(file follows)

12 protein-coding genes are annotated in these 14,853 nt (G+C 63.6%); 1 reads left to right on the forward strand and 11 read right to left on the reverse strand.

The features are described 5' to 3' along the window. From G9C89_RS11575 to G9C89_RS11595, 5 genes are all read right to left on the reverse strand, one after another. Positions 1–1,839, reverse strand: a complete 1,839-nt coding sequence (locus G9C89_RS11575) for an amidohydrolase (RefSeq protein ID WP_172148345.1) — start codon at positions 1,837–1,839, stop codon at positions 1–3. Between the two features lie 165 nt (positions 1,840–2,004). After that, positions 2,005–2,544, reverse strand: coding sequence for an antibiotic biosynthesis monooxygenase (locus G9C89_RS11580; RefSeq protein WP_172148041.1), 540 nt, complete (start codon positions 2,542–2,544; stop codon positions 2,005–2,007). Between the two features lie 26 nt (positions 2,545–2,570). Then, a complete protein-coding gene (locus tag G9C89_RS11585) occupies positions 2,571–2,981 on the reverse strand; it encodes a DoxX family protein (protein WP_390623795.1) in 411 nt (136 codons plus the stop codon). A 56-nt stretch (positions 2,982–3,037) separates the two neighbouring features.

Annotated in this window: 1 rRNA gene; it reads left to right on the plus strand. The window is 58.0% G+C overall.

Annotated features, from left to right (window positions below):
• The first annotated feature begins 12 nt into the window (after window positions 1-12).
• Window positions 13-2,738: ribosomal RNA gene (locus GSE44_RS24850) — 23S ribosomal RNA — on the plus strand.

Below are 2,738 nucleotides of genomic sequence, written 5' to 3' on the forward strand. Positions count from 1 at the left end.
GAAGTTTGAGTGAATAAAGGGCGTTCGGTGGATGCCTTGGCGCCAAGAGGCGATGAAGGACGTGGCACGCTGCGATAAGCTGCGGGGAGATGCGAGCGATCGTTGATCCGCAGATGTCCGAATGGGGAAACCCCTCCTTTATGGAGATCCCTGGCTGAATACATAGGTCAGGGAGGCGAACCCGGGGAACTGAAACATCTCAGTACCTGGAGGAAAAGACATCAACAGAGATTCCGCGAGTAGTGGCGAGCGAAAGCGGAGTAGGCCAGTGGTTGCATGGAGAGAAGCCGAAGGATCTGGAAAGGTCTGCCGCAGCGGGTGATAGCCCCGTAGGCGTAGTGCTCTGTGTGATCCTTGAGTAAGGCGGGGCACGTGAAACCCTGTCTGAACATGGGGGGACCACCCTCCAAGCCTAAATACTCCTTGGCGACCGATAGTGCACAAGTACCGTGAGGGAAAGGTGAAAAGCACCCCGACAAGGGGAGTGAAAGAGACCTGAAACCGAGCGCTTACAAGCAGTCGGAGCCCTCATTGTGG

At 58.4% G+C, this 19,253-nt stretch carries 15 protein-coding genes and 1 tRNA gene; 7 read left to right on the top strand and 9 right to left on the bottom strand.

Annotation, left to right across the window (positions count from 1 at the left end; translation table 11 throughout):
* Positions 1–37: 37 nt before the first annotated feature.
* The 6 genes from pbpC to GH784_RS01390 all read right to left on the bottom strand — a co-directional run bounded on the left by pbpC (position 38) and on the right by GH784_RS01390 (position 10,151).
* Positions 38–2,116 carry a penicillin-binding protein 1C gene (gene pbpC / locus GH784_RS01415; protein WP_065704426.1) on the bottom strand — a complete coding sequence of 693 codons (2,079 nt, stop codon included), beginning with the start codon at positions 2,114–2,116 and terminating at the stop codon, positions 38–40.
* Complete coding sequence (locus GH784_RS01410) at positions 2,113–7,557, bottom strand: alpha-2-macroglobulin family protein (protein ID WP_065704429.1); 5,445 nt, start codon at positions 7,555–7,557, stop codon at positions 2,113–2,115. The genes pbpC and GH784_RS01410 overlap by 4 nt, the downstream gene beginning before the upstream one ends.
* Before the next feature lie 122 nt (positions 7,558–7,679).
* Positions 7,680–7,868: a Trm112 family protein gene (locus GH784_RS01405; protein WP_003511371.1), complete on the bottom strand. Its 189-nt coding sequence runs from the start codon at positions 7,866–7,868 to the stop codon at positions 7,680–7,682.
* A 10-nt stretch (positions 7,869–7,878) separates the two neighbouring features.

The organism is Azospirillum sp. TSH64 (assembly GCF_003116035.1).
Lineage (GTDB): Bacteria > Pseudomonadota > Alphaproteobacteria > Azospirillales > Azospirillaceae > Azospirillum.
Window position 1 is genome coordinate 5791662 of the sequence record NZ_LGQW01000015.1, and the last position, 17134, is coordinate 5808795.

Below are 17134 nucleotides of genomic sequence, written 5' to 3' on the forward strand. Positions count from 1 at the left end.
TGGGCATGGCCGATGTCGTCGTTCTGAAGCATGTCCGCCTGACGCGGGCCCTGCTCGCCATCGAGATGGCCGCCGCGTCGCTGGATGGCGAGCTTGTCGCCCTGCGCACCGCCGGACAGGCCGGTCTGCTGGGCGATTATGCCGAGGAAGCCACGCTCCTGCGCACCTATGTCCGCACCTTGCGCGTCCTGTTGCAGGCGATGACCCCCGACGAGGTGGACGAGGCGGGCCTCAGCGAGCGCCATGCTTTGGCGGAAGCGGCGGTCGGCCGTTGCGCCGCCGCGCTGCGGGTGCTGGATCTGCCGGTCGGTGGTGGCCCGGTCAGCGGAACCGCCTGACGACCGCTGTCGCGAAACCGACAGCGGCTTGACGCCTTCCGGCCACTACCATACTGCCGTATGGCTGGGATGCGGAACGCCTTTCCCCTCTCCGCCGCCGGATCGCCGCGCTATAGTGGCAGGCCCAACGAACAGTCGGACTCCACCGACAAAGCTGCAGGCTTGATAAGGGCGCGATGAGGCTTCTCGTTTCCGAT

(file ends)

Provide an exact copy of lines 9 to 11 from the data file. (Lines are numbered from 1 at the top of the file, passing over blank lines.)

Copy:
At 58.4% G+C, this 19,253-nt stretch carries 15 protein-coding genes and 1 tRNA gene; 7 read left to right on the top strand and 9 right to left on the bottom strand.

Annotation, left to right across the window (positions count from 1 at the left end; translation table 11 throughout):
* Positions 1–37: 37 nt before the first annotated feature.